By Minwoo Park, Chris Gallagher and Jiraporn Kuhakan
SEOUL/TOKYO/BANGKOK (Reuters) – South Korean and Japanese shop owners, Thai tour bus operators and K-pop groups are among those celebrating China’s border reopening as businesses around Asia rekindle ties with the region’s largest economy.
China was the world’s largest outbound tourism market before the pandemic, and the absence of its once $255 billion of annual spending since borders were shut three years ago has led to financial trouble for many tourism-dependent businesses and employees.
“I’m not afraid of getting COVID-19,” said Choi Dae-sung, 49, who has sold clothes and other products in Seoul’s busy Myeongdong shopping district for about 30 years but rode a motor bike delivering food to make ends meet during the pandemic.
“We had such a hard time, and I would rather have more Chinese people come than the government restricting their entry so I can do business.”
Hikeshi Spirit, a clothing store in Tokyo’s Asakusa district that was hugely popular with Chinese tourists before the pandemic, is also hoping this key customer segment will join other nationalities in returning soon, sales manager Masaki Nagayama said.
“About 90% of our staff can speak English, so with the timing for Chinese customers, we would like to think about hiring staff who can speak Chinese,” he said.
In Thailand, the deputy prime minister personally welcomed Chinese tourists at Bangkok’s Suvarnabhumi Airport on Monday, a day after China’s border reopening, and the country now hopes Chinese visitors can double this year to 10 million people, nearing the pre-pandemic level of 11 million in 2019.
“Tour bus operators who have had their vehicles idly parked for over three years are now gearing up for (bus) inspections,” said Thai Tour Bus Association President Wasuchet Sophonsatien.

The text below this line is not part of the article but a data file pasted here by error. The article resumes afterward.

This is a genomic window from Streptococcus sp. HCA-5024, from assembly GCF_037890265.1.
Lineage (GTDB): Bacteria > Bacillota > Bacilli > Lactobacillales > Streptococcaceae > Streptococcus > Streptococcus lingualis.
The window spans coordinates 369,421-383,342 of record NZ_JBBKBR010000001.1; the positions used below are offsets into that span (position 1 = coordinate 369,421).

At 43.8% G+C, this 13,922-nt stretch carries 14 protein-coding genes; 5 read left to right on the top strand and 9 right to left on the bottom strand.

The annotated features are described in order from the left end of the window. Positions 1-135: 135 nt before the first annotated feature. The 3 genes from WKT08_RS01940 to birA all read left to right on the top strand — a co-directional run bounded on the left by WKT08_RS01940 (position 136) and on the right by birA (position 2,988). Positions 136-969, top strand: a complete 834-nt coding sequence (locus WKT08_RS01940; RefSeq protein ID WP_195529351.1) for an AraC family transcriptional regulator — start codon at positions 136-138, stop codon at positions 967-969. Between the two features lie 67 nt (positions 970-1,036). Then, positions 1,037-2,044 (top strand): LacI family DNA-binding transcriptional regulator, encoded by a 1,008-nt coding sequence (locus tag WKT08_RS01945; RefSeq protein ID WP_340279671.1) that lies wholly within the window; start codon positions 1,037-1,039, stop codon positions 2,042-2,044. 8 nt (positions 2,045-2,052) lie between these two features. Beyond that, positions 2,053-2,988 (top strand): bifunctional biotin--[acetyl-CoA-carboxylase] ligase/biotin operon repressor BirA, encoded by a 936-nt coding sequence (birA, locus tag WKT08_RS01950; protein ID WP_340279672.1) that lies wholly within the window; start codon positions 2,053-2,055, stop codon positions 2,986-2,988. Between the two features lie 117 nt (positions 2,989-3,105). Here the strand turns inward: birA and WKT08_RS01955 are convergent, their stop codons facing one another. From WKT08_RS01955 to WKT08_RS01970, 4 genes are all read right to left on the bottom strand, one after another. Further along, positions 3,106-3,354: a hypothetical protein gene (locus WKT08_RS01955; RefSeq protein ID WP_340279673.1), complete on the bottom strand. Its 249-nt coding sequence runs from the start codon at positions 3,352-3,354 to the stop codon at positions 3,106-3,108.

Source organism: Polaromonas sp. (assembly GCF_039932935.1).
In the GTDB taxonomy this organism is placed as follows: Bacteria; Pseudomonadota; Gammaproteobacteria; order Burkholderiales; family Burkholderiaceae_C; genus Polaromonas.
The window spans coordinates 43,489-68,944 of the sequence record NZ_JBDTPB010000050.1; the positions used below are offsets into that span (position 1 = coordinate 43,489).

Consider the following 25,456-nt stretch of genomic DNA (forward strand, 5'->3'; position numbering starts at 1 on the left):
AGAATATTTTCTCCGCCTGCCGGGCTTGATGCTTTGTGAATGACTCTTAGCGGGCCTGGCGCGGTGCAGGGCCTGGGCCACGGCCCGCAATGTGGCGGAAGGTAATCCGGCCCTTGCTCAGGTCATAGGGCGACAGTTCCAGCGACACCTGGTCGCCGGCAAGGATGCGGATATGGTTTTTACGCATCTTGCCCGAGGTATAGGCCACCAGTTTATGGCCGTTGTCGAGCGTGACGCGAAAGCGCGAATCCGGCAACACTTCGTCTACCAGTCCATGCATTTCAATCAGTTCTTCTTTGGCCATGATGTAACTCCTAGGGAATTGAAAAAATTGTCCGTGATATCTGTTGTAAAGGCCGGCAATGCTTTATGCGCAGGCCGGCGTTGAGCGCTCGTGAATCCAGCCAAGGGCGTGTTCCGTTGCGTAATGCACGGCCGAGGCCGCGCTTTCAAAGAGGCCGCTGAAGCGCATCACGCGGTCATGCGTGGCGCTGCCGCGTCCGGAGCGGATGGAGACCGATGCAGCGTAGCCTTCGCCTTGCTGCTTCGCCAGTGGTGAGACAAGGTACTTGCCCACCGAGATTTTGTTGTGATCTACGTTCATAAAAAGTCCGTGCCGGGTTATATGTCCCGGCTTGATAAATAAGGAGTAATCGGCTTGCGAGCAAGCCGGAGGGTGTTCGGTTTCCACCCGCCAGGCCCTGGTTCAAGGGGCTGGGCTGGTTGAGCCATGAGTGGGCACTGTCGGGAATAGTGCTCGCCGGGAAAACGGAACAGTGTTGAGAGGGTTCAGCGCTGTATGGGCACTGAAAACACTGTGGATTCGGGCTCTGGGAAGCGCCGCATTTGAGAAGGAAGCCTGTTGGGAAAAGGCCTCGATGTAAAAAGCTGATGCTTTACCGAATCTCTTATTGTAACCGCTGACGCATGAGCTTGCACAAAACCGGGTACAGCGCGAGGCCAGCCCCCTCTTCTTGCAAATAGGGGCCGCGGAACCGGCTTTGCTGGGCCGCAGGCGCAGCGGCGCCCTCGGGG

Kitsanan Bulalom, 53, a Bangkok tour bus driver for 14 years, said he and colleagues were eager to get back to work and earn more cash, adding that he worked six days a week before the pandemic but that was cut to only about one day a week when tourism slumped.
Underscoring the improving travel demand outlook, data from travel website operator Trip.com Group Ltd showed an 83% jump in outbound searches from Dec. 26 to Jan. 5 versus the previous two week period. Thailand, Japan, the United States, South Korea, Australia, Macao, Singapore, Hong Kong and Taiwan were the most-searched destinations.
South Korean K-pop groups are also expected to be among the beneficiaries of China’s reopening, with Kyobo Securities analyst Park Seong-guk pointing to an expected bump in ticket and merchandise sales in a note to clients.
A video uploaded to Chinese social media site Weibo on Sunday showed K-pop boy band Tempest posing on the red carpet of a local music festival after arriving at Beijing Capital International Airport.
Yue Hua Entertainment Korea, which manages Tempest, did not respond to a request for comment.
Park at Kyobo predicted the four major K-pop agencies – Hybe Co Ltd, SM Entertainment Co Ltd, JYP Entertainment Corp and YG Entertainment Inc – will see tour attendance grow by 35.6% this year compared to 2019 when sales were depressed due to tension over the THAAD U.S. missile defence system stationed in South Korea.
Share prices in China-exposed companies as varied as Airports of Thailand PCL and South Korean cosmetic makers LG H&H Ltd and AmorePacific Corp have performed strongly in anticipation of a rebound in business since the border reopening was announced on Dec. 26.
But some businesses are striking a more cautious note, as many countries implement travel restrictions that require Chinese visitors to take pre-departure COVID-19 tests and cap flight numbers to and from the mainland.
International flights to and from China remain at only 11% of 2019 capacity, Cirium data showed, leading to high air fares ahead of the week-long Lunar New Year holiday beginning Jan. 21.
“We welcome the measure of reopening the border but try not to estimate a quick jump in business once the border reopens,” Annie Yau Tse, chairwoman of the Hong Kong Retail Management Association, which represents more than 9,000 retail outlets, said last week.
“The pandemic outbreak on the mainland is still vigorous and needs time to recover, while domestic consumption remains weak on the mainland.”
(Reporting by Minwoo Park in Seoul, Chris Gallagher in Tokyo and Jiraporn Kuhakan in Bangkok; Additional reporting by Hyunsu Yim, Daewoung Kim, Hyonhee Shin and Choonsik Yoo in Seoul, Francesco Guarascio in Hanoi and Donny Kwok in Hong Kong; Writing by Jamie Freed; Editing by Miyoung Kim and Christopher Cushing)